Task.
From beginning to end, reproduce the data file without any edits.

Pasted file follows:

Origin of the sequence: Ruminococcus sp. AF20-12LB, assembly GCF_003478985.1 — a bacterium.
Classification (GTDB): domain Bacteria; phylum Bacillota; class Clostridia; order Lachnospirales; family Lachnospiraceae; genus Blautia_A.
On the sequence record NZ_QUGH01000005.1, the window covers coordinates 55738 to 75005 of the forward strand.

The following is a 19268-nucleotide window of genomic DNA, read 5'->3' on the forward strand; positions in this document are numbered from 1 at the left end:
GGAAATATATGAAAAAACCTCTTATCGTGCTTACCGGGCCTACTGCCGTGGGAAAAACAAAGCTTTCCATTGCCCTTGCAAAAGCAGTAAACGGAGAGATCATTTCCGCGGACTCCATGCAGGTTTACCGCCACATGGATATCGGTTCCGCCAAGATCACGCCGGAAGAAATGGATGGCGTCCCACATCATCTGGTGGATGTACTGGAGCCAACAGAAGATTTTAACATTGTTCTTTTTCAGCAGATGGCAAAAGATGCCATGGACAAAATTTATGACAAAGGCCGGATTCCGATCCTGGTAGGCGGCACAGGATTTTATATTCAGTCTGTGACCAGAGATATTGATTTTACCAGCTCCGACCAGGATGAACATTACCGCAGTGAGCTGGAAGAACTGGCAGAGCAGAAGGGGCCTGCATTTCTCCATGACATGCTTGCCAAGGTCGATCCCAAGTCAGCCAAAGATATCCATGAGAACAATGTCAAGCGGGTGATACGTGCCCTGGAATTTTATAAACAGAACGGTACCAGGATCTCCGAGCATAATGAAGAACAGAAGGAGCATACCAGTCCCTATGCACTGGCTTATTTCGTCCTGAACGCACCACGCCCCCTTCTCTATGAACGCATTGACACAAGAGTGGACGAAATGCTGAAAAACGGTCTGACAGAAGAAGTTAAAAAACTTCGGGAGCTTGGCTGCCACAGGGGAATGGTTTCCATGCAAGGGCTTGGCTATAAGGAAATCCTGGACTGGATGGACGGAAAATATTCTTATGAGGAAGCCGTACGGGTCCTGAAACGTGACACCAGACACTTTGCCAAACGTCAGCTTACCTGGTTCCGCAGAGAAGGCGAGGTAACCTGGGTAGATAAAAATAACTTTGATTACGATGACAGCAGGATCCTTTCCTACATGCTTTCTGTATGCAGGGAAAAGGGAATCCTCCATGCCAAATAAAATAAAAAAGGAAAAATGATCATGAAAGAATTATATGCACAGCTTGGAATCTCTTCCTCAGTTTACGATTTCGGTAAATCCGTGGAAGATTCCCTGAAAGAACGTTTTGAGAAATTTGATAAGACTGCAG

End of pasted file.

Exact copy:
Origin of the sequence: Ruminococcus sp. AF20-12LB, assembly GCF_003478985.1 — a bacterium.
Classification (GTDB): domain Bacteria; phylum Bacillota; class Clostridia; order Lachnospirales; family Lachnospiraceae; genus Blautia_A.
On the sequence record NZ_QUGH01000005.1, the window covers coordinates 55738 to 75005 of the forward strand.

The following is a 19268-nucleotide window of genomic DNA, read 5'->3' on the forward strand; positions in this document are numbered from 1 at the left end:
GGAAATATATGAAAAAACCTCTTATCGTGCTTACCGGGCCTACTGCCGTGGGAAAAACAAAGCTTTCCATTGCCCTTGCAAAAGCAGTAAACGGAGAGATCATTTCCGCGGACTCCATGCAGGTTTACCGCCACATGGATATCGGTTCCGCCAAGATCACGCCGGAAGAAATGGATGGCGTCCCACATCATCTGGTGGATGTACTGGAGCCAACAGAAGATTTTAACATTGTTCTTTTTCAGCAGATGGCAAAAGATGCCATGGACAAAATTTATGACAAAGGCCGGATTCCGATCCTGGTAGGCGGCACAGGATTTTATATTCAGTCTGTGACCAGAGATATTGATTTTACCAGCTCCGACCAGGATGAACATTACCGCAGTGAGCTGGAAGAACTGGCAGAGCAGAAGGGGCCTGCATTTCTCCATGACATGCTTGCCAAGGTCGATCCCAAGTCAGCCAAAGATATCCATGAGAACAATGTCAAGCGGGTGATACGTGCCCTGGAATTTTATAAACAGAACGGTACCAGGATCTCCGAGCATAATGAAGAACAGAAGGAGCATACCAGTCCCTATGCACTGGCTTATTTCGTCCTGAACGCACCACGCCCCCTTCTCTATGAACGCATTGACACAAGAGTGGACGAAATGCTGAAAAACGGTCTGACAGAAGAAGTTAAAAAACTTCGGGAGCTTGGCTGCCACAGGGGAATGGTTTCCATGCAAGGGCTTGGCTATAAGGAAATCCTGGACTGGATGGACGGAAAATATTCTTATGAGGAAGCCGTACGGGTCCTGAAACGTGACACCAGACACTTTGCCAAACGTCAGCTTACCTGGTTCCGCAGAGAAGGCGAGGTAACCTGGGTAGATAAAAATAACTTTGATTACGATGACAGCAGGATCCTTTCCTACATGCTTTCTGTATGCAGGGAAAAGGGAATCCTCCATGCCAAATAAAATAAAAAAGGAAAAATGATCATGAAAGAATTATATGCACAGCTTGGAATCTCTTCCTCAGTTTACGATTTCGGTAAATCCGTGGAAGATTCCCTGAAAGAACGTTTTGAGAAATTTGATAAGACTGCAG